Cat declawing, or onychectomy, sparks many controversies and is often misunderstood by pet parents. The procedure is frequently discussed with a veterinarian upon the request of a frustrated cat parent tired of having their furniture scratched. But, declawing is not as innocuous as the term might imply.
Declawing is not just cutting the nails, it is the surgical cutting off of the bone that grows the nail from the first joint to the end of each toe. It’s the equivalent of cutting off the tip of a human finger at the first knuckle. “Surgical declawing is not a medically necessary procedure for the cat in most cases,” says the American Veterinary Medical Association’s Web site.
There are different techniques, such as the most common straight cutting through the joint with a sliding-blade instrument, cosmetic declawing that uses a curved blade to go in and remove the section of bone, and the recent development of laser onychectomy. The technique using the sliding-blade instrument also cuts through the cat’s pads on his or her feet, removing approximately half of the pad. Cosmetic declawing leaves the pads intact, but requires more time.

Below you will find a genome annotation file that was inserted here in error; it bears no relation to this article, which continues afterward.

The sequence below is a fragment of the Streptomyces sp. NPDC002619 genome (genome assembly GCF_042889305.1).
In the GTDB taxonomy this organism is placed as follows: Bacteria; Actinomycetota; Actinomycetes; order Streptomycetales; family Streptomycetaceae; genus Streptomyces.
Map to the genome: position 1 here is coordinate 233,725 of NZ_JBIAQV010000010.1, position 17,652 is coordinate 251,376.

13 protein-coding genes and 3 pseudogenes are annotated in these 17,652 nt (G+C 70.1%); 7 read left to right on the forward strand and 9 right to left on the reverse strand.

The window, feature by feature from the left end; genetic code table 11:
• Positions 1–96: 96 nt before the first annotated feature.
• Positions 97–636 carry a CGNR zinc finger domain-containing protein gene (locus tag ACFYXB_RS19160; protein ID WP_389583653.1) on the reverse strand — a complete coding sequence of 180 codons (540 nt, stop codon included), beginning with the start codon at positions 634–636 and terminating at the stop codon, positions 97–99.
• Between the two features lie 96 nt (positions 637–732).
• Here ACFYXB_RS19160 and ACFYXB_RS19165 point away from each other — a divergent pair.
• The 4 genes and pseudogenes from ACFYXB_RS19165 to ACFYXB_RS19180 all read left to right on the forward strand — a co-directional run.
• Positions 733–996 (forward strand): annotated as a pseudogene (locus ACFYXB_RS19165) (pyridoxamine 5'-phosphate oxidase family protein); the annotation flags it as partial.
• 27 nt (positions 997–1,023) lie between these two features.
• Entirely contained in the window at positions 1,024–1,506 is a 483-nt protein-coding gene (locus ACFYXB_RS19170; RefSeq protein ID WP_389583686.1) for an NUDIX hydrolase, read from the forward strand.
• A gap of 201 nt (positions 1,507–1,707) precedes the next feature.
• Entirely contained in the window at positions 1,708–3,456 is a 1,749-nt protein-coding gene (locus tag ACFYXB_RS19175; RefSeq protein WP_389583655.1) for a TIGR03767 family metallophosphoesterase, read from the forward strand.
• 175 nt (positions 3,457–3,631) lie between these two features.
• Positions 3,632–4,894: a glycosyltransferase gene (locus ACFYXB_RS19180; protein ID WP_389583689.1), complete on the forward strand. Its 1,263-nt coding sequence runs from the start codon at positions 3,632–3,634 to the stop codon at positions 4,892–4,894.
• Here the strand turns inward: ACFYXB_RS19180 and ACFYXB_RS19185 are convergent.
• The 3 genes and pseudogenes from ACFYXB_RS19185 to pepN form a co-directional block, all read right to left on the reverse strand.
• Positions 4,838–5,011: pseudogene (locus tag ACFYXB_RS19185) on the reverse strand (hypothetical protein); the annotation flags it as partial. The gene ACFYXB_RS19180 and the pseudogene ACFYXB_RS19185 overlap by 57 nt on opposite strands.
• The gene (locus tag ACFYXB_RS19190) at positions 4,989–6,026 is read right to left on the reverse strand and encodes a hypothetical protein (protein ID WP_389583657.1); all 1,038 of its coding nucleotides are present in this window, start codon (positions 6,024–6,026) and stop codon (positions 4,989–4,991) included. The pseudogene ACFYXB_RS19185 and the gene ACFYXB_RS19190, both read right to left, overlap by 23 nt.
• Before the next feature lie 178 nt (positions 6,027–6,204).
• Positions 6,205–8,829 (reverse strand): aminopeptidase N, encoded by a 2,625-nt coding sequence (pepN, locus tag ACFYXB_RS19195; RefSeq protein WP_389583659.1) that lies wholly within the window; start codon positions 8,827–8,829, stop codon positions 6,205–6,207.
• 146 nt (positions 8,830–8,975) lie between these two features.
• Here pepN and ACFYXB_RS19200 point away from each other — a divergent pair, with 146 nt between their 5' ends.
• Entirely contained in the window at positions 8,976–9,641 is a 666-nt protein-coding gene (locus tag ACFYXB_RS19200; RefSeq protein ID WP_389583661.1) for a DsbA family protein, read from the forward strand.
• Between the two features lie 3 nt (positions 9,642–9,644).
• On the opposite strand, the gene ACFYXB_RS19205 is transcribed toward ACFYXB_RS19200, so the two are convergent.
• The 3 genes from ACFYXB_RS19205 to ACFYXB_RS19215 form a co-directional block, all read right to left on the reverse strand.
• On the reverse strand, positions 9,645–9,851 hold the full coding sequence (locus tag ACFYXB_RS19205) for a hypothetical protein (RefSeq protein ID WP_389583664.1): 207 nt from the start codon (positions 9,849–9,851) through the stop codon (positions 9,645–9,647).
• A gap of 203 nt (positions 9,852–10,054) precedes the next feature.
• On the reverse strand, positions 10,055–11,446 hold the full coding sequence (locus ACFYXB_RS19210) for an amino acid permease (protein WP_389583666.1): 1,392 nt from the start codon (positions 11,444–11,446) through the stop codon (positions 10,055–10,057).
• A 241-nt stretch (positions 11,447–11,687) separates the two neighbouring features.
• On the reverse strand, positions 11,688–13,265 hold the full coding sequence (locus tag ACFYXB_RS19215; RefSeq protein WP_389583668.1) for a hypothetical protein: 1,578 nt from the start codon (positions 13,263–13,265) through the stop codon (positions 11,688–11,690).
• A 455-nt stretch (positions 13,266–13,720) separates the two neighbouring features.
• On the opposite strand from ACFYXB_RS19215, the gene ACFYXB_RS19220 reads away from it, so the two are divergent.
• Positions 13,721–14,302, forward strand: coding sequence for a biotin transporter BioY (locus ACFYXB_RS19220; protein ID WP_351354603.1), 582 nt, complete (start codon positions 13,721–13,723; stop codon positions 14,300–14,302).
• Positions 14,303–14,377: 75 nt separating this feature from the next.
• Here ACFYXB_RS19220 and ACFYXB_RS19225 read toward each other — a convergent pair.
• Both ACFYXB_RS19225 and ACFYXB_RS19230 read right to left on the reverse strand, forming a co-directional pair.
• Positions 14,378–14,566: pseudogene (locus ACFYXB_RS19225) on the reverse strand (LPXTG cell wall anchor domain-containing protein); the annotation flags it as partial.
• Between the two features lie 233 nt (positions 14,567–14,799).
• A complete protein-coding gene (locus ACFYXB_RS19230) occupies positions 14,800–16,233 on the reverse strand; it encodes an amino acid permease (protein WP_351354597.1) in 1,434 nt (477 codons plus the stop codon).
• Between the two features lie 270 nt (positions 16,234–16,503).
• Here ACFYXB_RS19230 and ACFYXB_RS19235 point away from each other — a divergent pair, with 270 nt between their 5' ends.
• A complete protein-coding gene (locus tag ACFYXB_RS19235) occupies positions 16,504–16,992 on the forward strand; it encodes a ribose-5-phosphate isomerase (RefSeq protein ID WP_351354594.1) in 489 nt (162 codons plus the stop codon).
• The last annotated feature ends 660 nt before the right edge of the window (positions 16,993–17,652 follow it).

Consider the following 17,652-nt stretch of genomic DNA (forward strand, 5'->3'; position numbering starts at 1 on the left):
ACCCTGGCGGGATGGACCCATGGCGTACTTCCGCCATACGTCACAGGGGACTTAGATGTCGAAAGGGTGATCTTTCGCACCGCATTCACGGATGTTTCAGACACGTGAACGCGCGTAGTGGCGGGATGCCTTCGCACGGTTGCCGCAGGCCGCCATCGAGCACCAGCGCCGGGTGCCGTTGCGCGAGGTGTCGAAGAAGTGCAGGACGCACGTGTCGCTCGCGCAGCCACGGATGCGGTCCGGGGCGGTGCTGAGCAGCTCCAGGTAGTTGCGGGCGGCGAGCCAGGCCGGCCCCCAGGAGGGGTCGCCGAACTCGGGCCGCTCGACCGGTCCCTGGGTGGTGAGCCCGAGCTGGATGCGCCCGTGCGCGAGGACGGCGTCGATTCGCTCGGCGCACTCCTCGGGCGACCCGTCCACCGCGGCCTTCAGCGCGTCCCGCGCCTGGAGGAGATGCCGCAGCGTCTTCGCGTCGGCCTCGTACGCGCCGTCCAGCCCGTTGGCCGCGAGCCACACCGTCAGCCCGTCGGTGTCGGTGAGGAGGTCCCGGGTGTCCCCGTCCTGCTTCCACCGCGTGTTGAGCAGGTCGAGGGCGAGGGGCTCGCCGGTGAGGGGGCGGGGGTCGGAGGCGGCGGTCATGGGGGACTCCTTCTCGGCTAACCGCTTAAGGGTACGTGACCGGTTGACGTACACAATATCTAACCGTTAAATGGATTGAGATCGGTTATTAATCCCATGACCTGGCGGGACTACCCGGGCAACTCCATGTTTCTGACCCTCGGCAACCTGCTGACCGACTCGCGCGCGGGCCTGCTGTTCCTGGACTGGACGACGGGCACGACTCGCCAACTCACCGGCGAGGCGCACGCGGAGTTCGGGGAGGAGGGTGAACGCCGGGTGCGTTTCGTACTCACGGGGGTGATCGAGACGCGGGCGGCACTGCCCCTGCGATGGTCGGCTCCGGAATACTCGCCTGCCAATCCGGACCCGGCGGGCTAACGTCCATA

All of the procedures have the risks common to surgery and pain management is required during and after the surgery. For their own safety, cats that are declawed must be kept indoors for the rest of their lives.
Consider alternatives such as providing multiple stable scratching posts or other materials such as cardboard, lumber or logs, or carpeting affixed to a stable surface. Trimming the cat’s nails every one to two weeks is also helpful. Some cat parents have found success using feline nail caps that are glued on every four to six weeks.
Scratching is a normal and necessary behavior for cats as it provides stretching and keeps their claws sharp and healthy. Cat parents that are having difficulty with their feline’s scratching behavior should discuss behavior modification techniques with their veterinarian before considering declawing.